Through its four-plus decades, the Old Timers Bowling Tournament has changed locations, cities and states, but it has always remained a family operation.
Ethel and Howard Sitter started the tournament in 1969. They owned a print shop in Portland, where they published The Oregon Bowler, a weekly local bowling publication, from 1958-1992. Their daughter, Debbie Deane, took over the event in 2000, and has her husband and children helping out. On Saturday, the tournament open to bowlers 50 and older packed competitors into Allen’s Crosley Lanes for its 48th year.
“It’s almost old enough to bowl in itself,” said Deane, 70, of Vancouver. “I never thought it would run this long or be this popular. The bowlers keep coming back. I get new bowlers every year. This tournament has spanned generations.”
Norm Ballard, 88, of Vancouver was bowling for the sixth time in the Old Timers tournament on Saturday. He was wearing a “Maude’s Crew” shirt, a nod to the team his mother bowled on when she participated for many years. Maude Ballard bowled until she was 97 and lived until she was 103. On his “Maude’s Crew” shirt, Norm Ballard wore a patch with his mother’s name that said “103 years.”
“It’s nice to see several people I bowled with in the 1940s and ’50s when I was a young man,” Ballard said. I’ve been bowling since I was 9.”
Don Allen also used the tournament to catch up with people he’s known for decades.
“Bowling is a tight community,” said Allen, 60. “It’s an opportunity for people who have known each other 10, 20, 30, 40 years to get together. There’s people here who remember me as a kid running around the bowling alley getting in everybody’s way.”
Allen owns Crosley Lanes, which his father, Donn Allen, bought in 1987. His father and grandfather owned other bowling alleys in Portland before that. One of the first things they tried to do when they bought Crosley was bring the Old Timers Bowling Tournament from Portland to Vancouver.
“It was 30 years of trying to get it,” Don Allen said. “We just out-waited all the bowling centers in Portland that closed down. We’re thrilled to have them. It was like a bucket list sort of thing to get the tournament here.”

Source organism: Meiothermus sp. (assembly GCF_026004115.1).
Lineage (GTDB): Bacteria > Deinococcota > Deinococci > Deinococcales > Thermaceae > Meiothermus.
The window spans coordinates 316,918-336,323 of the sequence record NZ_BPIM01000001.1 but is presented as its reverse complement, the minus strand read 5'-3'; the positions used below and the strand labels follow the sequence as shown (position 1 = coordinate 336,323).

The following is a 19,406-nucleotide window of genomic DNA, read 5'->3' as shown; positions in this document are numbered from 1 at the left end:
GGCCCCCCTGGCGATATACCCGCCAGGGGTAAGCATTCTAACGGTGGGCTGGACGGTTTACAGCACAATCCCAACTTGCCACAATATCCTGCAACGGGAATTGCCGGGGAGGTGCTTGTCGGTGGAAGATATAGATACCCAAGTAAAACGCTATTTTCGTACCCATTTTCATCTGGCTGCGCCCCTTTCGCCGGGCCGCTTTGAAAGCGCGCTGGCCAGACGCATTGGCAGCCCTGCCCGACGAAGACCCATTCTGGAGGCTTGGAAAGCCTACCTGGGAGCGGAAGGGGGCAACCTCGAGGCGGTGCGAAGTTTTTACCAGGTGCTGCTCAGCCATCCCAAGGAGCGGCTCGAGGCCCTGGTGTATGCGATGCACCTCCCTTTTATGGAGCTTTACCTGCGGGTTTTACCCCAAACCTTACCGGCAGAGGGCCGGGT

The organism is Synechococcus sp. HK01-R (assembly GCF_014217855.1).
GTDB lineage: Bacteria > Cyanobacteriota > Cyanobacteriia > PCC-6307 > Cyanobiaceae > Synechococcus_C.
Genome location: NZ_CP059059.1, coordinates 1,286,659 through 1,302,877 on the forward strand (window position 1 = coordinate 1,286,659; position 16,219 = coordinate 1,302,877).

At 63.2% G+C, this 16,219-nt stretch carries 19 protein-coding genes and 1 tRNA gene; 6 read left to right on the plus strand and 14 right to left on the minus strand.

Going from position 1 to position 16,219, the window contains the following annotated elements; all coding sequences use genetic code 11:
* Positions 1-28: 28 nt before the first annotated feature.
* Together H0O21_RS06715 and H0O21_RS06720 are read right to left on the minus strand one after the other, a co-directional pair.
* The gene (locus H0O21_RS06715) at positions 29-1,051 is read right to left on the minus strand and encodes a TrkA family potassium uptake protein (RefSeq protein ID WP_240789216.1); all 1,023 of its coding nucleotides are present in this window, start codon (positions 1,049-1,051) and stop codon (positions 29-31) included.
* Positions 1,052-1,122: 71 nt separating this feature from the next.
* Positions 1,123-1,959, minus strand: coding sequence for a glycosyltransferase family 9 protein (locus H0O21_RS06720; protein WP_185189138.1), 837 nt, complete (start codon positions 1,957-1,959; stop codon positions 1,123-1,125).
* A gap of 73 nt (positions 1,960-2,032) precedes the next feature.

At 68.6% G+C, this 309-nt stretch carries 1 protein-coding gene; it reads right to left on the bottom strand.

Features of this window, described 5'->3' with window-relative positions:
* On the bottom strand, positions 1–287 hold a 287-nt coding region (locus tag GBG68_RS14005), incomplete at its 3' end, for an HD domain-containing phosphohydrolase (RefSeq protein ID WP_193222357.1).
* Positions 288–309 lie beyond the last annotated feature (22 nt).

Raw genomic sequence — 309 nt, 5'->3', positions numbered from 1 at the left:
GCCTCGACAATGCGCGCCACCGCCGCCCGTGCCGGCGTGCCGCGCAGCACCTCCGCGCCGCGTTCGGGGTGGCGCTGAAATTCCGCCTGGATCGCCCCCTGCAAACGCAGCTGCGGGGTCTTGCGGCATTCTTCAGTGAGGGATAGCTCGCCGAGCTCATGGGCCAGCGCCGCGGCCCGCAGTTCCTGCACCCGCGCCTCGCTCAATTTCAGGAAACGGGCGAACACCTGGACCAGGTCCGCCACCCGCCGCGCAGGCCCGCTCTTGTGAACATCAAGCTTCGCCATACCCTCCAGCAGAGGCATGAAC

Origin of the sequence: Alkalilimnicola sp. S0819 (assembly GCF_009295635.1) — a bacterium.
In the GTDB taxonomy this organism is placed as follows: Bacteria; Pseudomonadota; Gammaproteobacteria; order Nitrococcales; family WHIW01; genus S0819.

Saturday was the second year the tournament has taken place in Vancouver. The tournament moved to Vancouver last year because Crosley was the biggest bowling alley in the area after Portland’s 20th Century Lanes downsized, according to Deane.
The biggest turnout for the tournament came three years ago, when they had 50 teams of five competitors. This year, Deane capped it at 40 teams of five bowlers each, and it filled up quickly. Each team bowls three games, and the team with the highest combined score wins $500. There’s also a handicap: teams whose combined age is older than 275 get an additional pin to their score for every year older than 275 they are.
The oldest team on Saturday was from Keizer, Ore., and their combined age was 403 years old. The second-oldest team came in at 402 years old, and was also from Keizer. The oldest bowler was Ray Olsen, 94, of Portland.
“We’re the only tournament where people are lying about their age, saying they’re older than they are,” Deane said.
Deane said her parents created the tournament with a minimum age of 50 because at the time there was a big focus on professional and younger bowlers, and they wanted to create a community of bowlers around their own age. The first year, they recruited bowling alley owners to get involved, and had 16 teams to start.
The tournament is invitation-only, which makes it “like pulling teeth to try to get into,” Allen said. Deane said that most teams come back year after year, and if someone can’t make it, their team captain fills the spot. If the team captain drops out, they usually ask someone else from the team to take over, Deane said.
That helps Deane fill it up, since there aren’t as many bowling alleys to recruit from.
“All the bowling alleys are being gobbled up by developers,” Allen said. “Bowling centers have acreage. Developers are eyeing them for that land. There’s still a few of us left, though.”